Feeding an infant or toddler a varied, healthful diet is one of the most impor-
tant — and often most challenging — tasks of early parenting. The eating
behaviors children learn and adopt in infancy and as toddlers affect their
nutrition and health in childhood, adolescence and even into adulthood.
Good feeding involves a reciprocal relationship — in a sense, a dance between
child and parent. The research tells us that most parents and children learn
this dance well — and their children transition smoothly from breast and
bottle feeding to solid foods and a sound family diet. But an increasing num-
ber of parents and children falter — and their children make poor food choic-
es, eat beyond satiety and fill up on sweet drinks rather than healthy solids.
A multidisciplinary faculty convened a Pediatric Round Table supported by
an educational grant from the Johnson & Johnson Pediatric Institute, L.L.C.
to explore this most pressing public health issue of young children and feed-
ing. The faculty participants included pediatricians, researchers, policymak-
ers, social scientists, anthropologists, communications professionals and
academicians recognized globally for their work in child health, feeding,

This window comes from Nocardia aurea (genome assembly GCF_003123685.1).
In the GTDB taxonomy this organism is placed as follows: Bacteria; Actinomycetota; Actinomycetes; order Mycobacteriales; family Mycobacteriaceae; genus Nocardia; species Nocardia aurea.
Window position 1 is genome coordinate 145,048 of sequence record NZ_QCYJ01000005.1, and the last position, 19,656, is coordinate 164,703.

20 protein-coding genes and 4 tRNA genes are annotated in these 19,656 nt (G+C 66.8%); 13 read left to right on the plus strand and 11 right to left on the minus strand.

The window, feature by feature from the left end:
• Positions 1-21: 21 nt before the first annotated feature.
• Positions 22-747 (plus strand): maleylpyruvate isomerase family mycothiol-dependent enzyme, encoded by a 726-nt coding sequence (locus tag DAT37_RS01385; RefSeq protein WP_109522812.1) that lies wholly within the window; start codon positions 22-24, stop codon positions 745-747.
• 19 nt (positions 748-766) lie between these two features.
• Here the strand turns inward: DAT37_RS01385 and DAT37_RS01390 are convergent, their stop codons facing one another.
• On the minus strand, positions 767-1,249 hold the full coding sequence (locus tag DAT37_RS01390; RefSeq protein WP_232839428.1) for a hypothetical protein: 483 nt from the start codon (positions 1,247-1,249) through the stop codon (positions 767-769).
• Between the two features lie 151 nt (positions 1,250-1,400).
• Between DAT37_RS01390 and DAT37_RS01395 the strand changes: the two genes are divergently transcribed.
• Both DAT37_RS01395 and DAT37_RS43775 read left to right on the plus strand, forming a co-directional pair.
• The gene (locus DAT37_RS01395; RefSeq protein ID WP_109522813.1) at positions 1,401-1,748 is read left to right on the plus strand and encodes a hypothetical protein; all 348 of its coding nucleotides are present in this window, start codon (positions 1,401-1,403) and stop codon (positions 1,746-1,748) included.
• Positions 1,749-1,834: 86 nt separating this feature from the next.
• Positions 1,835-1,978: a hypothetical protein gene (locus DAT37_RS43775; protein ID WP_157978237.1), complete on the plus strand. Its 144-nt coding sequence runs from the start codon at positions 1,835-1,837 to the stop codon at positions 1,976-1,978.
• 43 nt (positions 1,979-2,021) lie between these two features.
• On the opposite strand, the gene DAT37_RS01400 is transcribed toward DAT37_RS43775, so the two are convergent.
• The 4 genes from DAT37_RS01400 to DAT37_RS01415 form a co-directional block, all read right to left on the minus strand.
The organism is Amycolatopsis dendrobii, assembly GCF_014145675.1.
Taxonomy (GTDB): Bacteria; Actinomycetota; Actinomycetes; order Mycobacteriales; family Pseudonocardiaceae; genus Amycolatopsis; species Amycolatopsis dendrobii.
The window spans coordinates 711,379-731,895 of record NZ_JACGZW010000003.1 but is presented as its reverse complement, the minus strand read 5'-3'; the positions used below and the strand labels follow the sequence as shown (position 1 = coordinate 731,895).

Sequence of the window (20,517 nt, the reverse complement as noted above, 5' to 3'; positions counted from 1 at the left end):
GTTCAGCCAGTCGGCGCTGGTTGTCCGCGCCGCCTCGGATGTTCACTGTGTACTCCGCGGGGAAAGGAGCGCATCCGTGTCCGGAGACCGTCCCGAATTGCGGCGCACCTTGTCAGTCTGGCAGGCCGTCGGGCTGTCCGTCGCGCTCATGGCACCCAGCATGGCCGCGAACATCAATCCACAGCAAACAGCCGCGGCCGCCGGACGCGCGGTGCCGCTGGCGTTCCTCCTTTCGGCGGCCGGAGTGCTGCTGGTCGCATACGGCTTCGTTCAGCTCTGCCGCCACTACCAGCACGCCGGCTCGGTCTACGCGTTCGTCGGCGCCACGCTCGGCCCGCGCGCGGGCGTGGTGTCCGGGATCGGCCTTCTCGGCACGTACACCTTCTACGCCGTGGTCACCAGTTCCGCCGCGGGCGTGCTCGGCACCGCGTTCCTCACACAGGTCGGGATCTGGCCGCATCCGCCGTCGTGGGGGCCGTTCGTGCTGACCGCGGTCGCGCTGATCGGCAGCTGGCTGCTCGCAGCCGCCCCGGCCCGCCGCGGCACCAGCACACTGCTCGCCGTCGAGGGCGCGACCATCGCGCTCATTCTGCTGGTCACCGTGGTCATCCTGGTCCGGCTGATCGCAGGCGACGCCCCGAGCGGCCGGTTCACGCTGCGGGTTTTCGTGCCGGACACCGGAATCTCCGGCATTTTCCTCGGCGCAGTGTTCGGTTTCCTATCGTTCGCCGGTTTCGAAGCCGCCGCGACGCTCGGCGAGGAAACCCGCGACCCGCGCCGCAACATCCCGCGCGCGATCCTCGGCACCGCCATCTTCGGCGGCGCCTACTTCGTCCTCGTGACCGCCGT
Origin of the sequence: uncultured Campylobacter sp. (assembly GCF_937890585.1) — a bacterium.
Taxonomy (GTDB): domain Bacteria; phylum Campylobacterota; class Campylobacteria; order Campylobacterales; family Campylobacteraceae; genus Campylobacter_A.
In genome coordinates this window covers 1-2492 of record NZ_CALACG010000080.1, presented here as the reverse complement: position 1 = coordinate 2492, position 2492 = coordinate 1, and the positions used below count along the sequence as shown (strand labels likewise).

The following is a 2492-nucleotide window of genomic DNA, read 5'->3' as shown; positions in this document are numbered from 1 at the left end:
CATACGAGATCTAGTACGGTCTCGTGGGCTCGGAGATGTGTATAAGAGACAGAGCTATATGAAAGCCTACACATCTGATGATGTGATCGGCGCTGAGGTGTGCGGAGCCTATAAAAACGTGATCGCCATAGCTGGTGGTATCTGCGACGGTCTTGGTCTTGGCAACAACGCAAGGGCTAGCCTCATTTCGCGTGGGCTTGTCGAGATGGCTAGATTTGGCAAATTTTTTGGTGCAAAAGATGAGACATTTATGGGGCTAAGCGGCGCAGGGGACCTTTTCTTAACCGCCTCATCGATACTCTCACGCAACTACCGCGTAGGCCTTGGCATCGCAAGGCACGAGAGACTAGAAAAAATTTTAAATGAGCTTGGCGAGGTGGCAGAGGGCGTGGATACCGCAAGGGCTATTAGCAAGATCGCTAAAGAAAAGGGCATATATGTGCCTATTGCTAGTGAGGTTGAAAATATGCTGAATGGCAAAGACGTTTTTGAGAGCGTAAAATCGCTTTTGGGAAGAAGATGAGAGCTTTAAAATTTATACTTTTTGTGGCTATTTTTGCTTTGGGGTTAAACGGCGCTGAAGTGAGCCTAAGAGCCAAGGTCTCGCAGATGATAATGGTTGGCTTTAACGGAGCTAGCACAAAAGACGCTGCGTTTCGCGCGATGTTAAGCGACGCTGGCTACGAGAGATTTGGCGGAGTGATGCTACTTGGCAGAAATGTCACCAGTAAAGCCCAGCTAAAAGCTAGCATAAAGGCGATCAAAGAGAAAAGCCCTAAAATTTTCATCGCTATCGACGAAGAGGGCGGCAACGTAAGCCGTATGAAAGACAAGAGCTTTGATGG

nutrition and growth. The culmination of the Pediatric Round Table —
beyond the lively discussion, dialogue and debate that occur during the meet-
ing— is the development over 18 months and publication of this educational
book for health care providers and other child health professionals.
The overall objectives for the Pediatric Round Table were ambitious:
• To review current knowledge about how to promote the development of
healthy eating behaviors during the first 5 years of life
• To use state-of-the-art communication models and methods to develop a
plan for disseminating a public health message and guidance to promote
healthy eating from birth (and even before birth) to 5 years
Selecting and effectively communicating a set of evidence-based messages, for
healthcare and child care professionals, and ultimately for parents, was the
goal of the Pediatric Round Table.
A number of themes emerged from the discussion: